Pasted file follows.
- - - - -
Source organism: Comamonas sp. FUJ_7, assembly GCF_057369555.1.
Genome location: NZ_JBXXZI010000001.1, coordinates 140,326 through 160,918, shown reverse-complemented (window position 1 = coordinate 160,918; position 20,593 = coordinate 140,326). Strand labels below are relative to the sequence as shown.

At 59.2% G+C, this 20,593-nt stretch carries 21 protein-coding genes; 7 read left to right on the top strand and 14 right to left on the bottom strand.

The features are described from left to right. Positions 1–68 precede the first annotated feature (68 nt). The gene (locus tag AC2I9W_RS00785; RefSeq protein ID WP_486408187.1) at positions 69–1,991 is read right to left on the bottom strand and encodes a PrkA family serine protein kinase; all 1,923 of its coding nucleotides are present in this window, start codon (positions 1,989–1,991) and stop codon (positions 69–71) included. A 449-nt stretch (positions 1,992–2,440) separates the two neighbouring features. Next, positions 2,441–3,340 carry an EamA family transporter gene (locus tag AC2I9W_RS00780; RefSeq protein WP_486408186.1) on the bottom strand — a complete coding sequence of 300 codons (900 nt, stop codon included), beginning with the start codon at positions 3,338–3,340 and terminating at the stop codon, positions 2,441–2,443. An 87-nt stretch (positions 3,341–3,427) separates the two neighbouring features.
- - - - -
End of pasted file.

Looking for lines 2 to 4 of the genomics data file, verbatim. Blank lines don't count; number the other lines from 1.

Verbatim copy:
Genome location: NZ_JBXXZI010000001.1, coordinates 140,326 through 160,918, shown reverse-complemented (window position 1 = coordinate 160,918; position 20,593 = coordinate 140,326). Strand labels below are relative to the sequence as shown.

At 59.2% G+C, this 20,593-nt stretch carries 21 protein-coding genes; 7 read left to right on the top strand and 14 right to left on the bottom strand.

The features are described from left to right. Positions 1–68 precede the first annotated feature (68 nt). The gene (locus tag AC2I9W_RS00785; RefSeq protein ID WP_486408187.1) at positions 69–1,991 is read right to left on the bottom strand and encodes a PrkA family serine protein kinase; all 1,923 of its coding nucleotides are present in this window, start codon (positions 1,989–1,991) and stop codon (positions 69–71) included. A 449-nt stretch (positions 1,992–2,440) separates the two neighbouring features. Next, positions 2,441–3,340 carry an EamA family transporter gene (locus tag AC2I9W_RS00780; RefSeq protein WP_486408186.1) on the bottom strand — a complete coding sequence of 300 codons (900 nt, stop codon included), beginning with the start codon at positions 3,338–3,340 and terminating at the stop codon, positions 2,441–2,443. An 87-nt stretch (positions 3,341–3,427) separates the two neighbouring features.